The Early Intervention Program (EIP) for Adolescent Mothers was developed by researchers at the University of California at Los Angeles (UCLA) School of Nursing. The model developer and director provide implementation support. EIP was initially implemented as a collaborative demonstration project between the developer and the San Bernardino County Department of Public Health, Division of Community Health Services.
Implementing Early Intervention Program for Adolescent Mothers
Last updated: April 2013
EIP is designed to help young mothers gain social competence and achieve program objectives by teaching self-management skills, techniques for coping with stress and depression, and skills to communicate effectively with partners, family, peers, and social agencies.
EIP targets pregnant adolescents from underserved minority groups who are referred to the county health department or another health services agency for nursing care. Women are eligible for EIP if they are 14 to 19 years old; at 26 weeks gestation or less; pregnant with their first child; and planning to keep the infant. Expectant mothers who are chemically dependent or have serious medical or obstetric problems are ineligible. Although EIP initially targeted adolescents, young mothers out of adolescence also may benefit from the program.
EIP is designed to improve maternal health behaviors during and after pregnancy; improve birth outcomes and mother and infant health; build maternal caretaking skills and improve the quality of mother-child interaction; prevent rapid repeat pregnancy; increase educational achievement; and build social competence.
Nurse home visitors deliver EIP services using a case management approach. During home visits, nurse home visitors cover five main content areas: health, sexuality and family planning, maternal role, life skills, and social support.
Prenatal visits focus on use of prenatal health care, preparation for childbirth, and self-care during pregnancy. In addition, nurse home visitors conduct four classes focusing on the transition to motherhood, fetal development, parent-child communication, and maternal health.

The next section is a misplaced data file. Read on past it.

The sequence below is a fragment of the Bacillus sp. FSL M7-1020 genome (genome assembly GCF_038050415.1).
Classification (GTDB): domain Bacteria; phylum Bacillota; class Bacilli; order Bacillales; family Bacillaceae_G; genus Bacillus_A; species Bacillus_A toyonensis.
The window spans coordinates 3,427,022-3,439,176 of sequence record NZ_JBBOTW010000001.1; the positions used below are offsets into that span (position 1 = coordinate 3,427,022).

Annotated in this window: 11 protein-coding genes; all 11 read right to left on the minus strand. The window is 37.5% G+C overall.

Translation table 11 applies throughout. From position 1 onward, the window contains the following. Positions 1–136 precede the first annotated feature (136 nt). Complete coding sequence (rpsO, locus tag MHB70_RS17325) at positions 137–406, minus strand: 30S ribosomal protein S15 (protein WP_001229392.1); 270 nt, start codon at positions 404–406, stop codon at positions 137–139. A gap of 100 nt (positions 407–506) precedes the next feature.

During the postpartum visits, nurse home visitors provide mothers with information on family planning; infant care and development; well-baby health care; education attainment; substance use; mental health issues, such as handling emotions; and referrals for mental health counseling, family planning, and child care. For example, EIP addresses the prevention of sexually transmitted diseases (such as HIV/AIDs), contraceptive options, school readiness preparations (such as reading to children), and prevention of lead poisoning. Nurse home visitors also help mothers improve communication skills and learn how to assess their infants’ needs, respond to infant distress, and interact reciprocally with their infants. To help mothers improve their infant interaction and nurturing skills, nurse home visitors use videotherapy, in which they videotape a mother interacting with her infant and subsequently soliciting the mother’s opinion about the quality of the interaction.
Model Intensity and Length
EIP includes home visits from mid-pregnancy through the end of the child’s first year. The program includes 17 home visits—2 prenatal and 15 postpartum—each lasting 1.5 to 2.0 hours. Postnatal visits occur when the child is one, four, and six weeks old and at monthly intervals between the child’s 2nd and 12th months. In addition, EIP offers four “preparation for motherhood” classes.
EIP was initially developed and implemented in San Bernardino County, California, which comprises urban and rural communities, an ethnically diverse population, and a high teen birth rate relative to state and national rates.
The information contained on this page was last updated in April 2013. In addition, the information contained in this profile was reviewed for accuracy by the developer from the University of California at Los Angeles, School of Nursing on April 9, 2013. HomVEE reserves the right to edit the profile for clarity and consistency.